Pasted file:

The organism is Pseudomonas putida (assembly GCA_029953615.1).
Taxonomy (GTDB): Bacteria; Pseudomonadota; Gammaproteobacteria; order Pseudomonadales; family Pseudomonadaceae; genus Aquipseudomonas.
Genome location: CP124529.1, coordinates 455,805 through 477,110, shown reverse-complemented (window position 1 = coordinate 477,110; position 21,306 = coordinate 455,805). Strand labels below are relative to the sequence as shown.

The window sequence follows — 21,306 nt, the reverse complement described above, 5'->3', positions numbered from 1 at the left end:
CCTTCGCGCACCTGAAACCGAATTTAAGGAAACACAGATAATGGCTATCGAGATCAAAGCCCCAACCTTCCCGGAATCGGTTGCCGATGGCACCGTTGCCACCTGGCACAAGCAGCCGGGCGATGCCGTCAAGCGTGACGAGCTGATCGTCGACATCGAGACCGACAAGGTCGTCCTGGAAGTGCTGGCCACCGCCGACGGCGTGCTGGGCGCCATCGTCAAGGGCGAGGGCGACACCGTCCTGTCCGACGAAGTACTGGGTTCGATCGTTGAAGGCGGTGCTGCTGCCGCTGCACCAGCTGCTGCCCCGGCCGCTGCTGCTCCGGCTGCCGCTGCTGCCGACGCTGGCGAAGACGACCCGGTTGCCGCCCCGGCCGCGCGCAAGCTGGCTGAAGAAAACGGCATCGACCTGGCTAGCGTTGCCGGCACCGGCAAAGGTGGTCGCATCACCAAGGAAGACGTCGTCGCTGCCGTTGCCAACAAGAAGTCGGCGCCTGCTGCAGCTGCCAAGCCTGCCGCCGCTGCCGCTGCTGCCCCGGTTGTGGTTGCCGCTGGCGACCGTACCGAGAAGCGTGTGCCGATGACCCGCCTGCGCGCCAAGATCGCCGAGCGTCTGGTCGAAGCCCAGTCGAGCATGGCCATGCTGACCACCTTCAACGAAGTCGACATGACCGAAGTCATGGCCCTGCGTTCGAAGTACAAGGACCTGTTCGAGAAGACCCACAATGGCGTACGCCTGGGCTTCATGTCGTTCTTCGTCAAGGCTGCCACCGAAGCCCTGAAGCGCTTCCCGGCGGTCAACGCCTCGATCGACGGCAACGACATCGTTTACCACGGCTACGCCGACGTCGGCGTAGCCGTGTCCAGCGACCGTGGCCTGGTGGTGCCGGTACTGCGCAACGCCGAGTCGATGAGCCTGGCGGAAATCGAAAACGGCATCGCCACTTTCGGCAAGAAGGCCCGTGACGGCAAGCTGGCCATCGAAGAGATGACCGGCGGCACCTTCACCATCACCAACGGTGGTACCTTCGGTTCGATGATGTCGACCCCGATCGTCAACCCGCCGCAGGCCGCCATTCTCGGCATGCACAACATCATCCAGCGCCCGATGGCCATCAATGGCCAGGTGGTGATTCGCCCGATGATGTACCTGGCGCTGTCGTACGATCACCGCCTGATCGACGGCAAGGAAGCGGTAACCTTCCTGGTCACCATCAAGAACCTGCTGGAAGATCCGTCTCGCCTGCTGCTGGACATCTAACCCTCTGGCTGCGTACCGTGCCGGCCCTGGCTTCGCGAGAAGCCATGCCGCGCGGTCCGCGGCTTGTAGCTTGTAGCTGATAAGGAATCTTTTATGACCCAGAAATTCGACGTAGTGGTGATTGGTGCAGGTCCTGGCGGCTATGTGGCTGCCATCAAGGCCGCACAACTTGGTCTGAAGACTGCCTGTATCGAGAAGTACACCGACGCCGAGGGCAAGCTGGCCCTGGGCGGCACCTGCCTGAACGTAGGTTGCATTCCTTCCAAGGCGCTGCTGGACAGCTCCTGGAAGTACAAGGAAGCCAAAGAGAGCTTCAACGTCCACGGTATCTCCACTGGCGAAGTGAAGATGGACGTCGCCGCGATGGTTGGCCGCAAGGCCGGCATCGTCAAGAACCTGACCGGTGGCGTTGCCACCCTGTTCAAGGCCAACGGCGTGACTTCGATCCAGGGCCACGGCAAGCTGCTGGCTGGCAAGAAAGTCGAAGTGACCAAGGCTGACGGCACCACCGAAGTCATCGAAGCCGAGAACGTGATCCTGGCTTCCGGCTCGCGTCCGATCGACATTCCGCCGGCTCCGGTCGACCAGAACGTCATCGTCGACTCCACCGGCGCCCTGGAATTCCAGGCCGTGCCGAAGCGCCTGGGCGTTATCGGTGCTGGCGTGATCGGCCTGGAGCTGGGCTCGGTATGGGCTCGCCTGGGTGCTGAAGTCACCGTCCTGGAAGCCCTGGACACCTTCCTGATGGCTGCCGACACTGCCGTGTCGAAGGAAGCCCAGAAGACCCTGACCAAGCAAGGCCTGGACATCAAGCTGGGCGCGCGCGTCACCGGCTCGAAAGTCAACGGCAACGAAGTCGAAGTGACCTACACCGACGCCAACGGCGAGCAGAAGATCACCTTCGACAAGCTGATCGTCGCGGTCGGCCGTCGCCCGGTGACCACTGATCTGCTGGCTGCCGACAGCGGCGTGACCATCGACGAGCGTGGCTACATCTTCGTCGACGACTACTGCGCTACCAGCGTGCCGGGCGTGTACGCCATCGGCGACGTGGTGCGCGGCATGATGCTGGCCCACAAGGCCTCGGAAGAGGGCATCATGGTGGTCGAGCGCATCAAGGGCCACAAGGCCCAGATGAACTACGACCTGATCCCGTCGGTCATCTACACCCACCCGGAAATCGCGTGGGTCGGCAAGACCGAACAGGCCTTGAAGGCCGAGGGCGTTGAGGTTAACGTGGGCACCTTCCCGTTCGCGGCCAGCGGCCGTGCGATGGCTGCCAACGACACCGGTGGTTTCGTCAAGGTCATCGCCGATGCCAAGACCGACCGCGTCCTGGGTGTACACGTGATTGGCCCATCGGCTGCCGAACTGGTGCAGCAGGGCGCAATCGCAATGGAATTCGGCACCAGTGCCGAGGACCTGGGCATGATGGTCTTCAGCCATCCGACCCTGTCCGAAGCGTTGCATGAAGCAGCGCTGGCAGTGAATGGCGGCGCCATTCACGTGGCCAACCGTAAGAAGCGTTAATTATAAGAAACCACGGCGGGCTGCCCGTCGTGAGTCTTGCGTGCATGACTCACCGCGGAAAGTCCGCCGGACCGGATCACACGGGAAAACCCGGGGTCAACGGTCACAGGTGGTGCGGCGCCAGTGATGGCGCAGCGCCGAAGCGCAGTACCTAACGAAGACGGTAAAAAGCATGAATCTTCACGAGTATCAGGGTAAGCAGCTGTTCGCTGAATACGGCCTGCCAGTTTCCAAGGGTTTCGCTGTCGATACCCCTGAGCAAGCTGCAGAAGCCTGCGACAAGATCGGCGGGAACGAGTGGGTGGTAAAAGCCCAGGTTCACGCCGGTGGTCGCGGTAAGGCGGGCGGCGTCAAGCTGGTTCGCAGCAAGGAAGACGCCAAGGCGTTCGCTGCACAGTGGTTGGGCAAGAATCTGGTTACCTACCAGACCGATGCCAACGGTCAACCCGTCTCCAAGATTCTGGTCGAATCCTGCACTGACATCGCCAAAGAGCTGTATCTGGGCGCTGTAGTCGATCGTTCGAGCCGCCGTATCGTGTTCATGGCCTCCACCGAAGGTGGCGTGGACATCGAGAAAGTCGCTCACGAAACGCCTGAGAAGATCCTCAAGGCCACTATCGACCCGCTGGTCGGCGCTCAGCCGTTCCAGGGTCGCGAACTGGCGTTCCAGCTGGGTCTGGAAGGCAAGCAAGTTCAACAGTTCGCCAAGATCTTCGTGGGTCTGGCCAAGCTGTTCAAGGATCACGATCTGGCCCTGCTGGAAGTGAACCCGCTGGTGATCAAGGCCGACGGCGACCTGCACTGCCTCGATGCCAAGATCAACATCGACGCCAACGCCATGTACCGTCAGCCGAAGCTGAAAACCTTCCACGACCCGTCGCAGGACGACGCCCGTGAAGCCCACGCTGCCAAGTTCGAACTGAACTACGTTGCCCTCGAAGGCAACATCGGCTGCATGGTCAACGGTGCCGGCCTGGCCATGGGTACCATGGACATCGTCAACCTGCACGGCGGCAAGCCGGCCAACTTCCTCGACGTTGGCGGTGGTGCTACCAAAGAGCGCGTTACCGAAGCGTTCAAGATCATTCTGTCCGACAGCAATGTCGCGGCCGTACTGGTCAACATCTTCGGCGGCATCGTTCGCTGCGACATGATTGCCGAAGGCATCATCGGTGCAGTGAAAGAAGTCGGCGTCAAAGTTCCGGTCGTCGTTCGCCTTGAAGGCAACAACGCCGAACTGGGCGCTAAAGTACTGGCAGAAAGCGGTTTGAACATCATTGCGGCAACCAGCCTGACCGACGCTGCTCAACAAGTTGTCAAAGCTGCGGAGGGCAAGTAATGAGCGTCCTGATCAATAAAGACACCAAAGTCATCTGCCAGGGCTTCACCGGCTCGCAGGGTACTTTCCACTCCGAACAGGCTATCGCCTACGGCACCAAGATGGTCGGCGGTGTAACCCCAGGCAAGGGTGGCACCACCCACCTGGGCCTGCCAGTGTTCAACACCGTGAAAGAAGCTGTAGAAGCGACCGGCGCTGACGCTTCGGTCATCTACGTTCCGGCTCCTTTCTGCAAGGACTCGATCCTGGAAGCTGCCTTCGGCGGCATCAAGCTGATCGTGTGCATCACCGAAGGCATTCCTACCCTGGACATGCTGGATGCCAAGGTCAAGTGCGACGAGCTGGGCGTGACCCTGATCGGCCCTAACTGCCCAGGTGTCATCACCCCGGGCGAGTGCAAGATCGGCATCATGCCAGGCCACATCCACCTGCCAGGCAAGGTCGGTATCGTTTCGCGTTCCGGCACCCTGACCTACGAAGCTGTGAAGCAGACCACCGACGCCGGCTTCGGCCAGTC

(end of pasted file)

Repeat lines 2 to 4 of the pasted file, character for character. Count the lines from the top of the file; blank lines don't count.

Taxonomy (GTDB): Bacteria; Pseudomonadota; Gammaproteobacteria; order Pseudomonadales; family Pseudomonadaceae; genus Aquipseudomonas.
Genome location: CP124529.1, coordinates 455,805 through 477,110, shown reverse-complemented (window position 1 = coordinate 477,110; position 21,306 = coordinate 455,805). Strand labels below are relative to the sequence as shown.

The window sequence follows — 21,306 nt, the reverse complement described above, 5'->3', positions numbered from 1 at the left end: